My question concerns (as most questions seem to) fear and love. For a long time, I was afraid to love, and then I was brave and fell deep into it, and then what I was most afraid of happened: I was too much, or I wasn’t enough. The end of it was confusing and tangled and I got hurt again and again, but I held on, thinking that I wanted to show him grace and love and forgiveness. The problem is, I didn’t show any of those things to myself, and now I’m so embarrassed and afraid of how hurt I got, how long I held on, and how badly I was willing to be treated. The question is, how do I forgive myself for that? How do I move through the fear of love ending and fall in love again, now that I know how the ending burns? How do I get over the fear of never falling in love again, which is partly what motivated me to hold on to the love I found for so long after it hurt me?
The Edge of Hope
Dear The Edge,
“It is not the critic who counts.” Can I ask you to go look this up? I won’t say more, but I will say click beyond Goodreads, beyond the quote itself (I’ll give it away – it’s Teddy Roosevelt), and down towards the bottom will be this name, Brene Brown, and if I say nothing to you in this, it’s just that you remind me of her mantra. This letter, this act of describing your question, this being willing to be you here in this space – that is what she calls daring greatly.
Today all I can think about is this time that Preston asked me something that flipped me upside down. “Are you,” he said, pausing over the words and over the rim of his mug (we were sitting in the living room), “always this unkind to yourself?” We were drinking coffee and going through my applications to graduate school and I was telling him with a lot of confidence that I was NOT going to get in and I should NEVER try and I should just quit and not be a philosopher or anything because everyone would find out I was a fraud and… then he asked that question. “Are you always this unkind to yourself?”
I got mad. I don’t really know why. Maybe because the truth doesn’t set you free before it royally pisses you off and arrives at the most inconvenient time and screw up all the plans you had for avoiding it. I hated the question, though, for what it pointed to in me: that my unkindness wasn’t towards others in that instance. It was towards me. It was shame and regret and hurt I piled on and on as a way to protect myself from potentially being rejected. “Who am I to apply to school X? Smart people apply there” or “Who am I to have loved so wildly? Only fools don’t realize what it costs…” or my personal favorite, “Who do I think I am to be enjoying such a good life? It won’t last!” Unkindness asks that question, tries to protect us in a cocoon of doubt and embarrassment, tries to keep us from making what we think will be a mistake.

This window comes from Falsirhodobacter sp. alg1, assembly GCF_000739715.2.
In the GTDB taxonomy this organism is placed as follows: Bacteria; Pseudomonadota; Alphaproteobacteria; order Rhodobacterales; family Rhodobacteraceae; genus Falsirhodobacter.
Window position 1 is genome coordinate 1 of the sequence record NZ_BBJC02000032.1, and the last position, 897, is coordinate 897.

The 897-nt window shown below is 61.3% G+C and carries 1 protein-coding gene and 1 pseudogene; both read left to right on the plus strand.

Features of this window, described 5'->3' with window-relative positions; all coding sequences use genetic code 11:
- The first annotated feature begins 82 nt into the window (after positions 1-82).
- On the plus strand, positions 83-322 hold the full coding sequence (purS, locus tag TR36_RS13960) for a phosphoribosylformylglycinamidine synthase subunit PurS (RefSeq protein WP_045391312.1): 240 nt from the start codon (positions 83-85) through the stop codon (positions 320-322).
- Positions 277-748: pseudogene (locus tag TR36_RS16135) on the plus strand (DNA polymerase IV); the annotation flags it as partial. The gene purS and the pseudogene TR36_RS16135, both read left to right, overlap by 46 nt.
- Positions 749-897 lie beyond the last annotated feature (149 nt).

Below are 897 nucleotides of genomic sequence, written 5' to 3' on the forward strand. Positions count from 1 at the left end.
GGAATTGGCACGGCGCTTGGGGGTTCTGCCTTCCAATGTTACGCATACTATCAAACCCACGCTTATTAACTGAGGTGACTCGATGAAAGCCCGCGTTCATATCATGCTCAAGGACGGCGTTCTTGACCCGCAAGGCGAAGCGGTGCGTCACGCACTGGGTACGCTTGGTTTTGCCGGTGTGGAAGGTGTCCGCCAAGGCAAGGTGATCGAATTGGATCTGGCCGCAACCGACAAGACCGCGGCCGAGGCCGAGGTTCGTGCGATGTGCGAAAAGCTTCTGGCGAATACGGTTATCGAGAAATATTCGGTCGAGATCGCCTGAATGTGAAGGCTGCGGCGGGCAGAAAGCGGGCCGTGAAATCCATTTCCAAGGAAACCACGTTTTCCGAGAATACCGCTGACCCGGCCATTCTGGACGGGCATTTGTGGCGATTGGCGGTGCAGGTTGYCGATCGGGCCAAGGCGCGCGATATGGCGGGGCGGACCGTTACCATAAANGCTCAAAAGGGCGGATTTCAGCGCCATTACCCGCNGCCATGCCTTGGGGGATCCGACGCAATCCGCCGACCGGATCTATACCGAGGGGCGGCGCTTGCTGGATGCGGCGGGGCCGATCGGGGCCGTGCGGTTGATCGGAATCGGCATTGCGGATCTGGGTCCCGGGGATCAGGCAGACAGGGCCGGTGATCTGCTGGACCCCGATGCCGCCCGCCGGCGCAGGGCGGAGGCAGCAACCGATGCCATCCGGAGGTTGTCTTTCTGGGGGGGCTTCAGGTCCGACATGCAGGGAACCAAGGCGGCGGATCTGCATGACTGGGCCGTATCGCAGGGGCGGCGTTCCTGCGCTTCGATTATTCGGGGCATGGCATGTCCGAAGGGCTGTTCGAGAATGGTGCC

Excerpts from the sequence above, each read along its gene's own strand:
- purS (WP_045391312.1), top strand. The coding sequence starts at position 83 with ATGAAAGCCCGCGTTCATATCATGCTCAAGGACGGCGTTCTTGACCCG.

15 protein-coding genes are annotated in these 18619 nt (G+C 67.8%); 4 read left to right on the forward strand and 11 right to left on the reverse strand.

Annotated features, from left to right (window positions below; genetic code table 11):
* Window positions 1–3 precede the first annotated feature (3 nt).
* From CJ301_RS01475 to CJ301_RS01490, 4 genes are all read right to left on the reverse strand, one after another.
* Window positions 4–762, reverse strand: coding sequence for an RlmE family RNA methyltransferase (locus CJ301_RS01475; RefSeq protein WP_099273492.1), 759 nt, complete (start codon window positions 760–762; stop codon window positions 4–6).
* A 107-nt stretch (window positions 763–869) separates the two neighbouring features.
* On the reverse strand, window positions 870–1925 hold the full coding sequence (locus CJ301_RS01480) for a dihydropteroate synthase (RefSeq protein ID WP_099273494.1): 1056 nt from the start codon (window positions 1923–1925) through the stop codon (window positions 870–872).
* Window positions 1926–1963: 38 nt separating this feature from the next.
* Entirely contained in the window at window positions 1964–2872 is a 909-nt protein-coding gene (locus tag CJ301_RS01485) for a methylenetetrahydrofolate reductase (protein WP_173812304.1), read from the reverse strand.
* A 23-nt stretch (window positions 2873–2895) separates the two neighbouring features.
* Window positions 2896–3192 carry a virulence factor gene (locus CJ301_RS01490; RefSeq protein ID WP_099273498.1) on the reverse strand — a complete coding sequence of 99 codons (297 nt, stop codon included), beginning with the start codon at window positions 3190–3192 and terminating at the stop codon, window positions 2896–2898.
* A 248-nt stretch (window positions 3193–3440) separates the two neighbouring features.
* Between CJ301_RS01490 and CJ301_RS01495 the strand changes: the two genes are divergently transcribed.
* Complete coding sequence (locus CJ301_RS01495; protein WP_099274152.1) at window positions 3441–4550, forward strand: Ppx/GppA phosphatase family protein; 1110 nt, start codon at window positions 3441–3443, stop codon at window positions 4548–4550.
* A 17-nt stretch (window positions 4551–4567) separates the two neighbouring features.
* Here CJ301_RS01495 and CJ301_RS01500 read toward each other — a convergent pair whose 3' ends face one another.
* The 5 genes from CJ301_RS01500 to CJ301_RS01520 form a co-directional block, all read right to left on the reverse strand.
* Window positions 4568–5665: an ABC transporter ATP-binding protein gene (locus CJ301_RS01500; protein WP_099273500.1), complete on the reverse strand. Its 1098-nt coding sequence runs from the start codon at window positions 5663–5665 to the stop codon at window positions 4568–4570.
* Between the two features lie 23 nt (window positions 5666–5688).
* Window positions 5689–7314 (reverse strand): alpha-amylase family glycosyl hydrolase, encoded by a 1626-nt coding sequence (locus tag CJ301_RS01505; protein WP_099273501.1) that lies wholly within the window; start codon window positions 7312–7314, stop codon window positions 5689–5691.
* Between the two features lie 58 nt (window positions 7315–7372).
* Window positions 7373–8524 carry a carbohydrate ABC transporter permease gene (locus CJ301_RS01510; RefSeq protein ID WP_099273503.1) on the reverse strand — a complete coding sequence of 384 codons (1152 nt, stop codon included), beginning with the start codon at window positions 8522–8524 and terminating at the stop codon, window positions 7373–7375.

The cocoon is not where it is at. I mean, we all go there, we all build one, but maybe specifically here, when it comes to love and fear, I want to put up a big warning sign that says, BE KIND TO YOURSELF. I want to stamp it across every sign you see today. You do not need a cocoon of doubt or fear or embarrassment or shame. Because actually, in fact, I believe you are already stronger than the cocoon. I believe you are stronger without it.
Here, in love, the critic in you does not count. At all. In any way. You loved, and it ended, and it was terrifying and beautiful and tangled and ugly and hurt like hell and probably still does on some mornings (I have those days too). But the forgiving of yourself begins in a kindness to yourself. A basic, gut level kindness. A kindness that says, “I dared greatly. And now it hurts.” A kindness that says, “I was brave. I believed in love. It disappointed me that time.” A kindness that does not hide the truth – the real truth – which is not that you should be embarrassed or ashamed of loving, but the truth which is that you dared and even so it is complicated, and no blame or unkindness will clarify that paradox.
There is an impossible brightness to love: that paradox of daring and fear, of deep connection and also things not working out every time. That kind of love, falling in it, falling out of it, that is where you tell me you learned things about grace and forgiveness and love. I believe you did learn about those things. I believe now is the time to hold them in your hands and offer them back to yourself, not as warning for what not to do, not as judgment for how long you stayed or what you were or were not willing to do for this person, but as the gifts of that time. As the gifts of daring greatly. As the gifts of the impossible brightness of love.
You are already out here in the brightness, love. You don’t need the cocoon. You’re far too strong.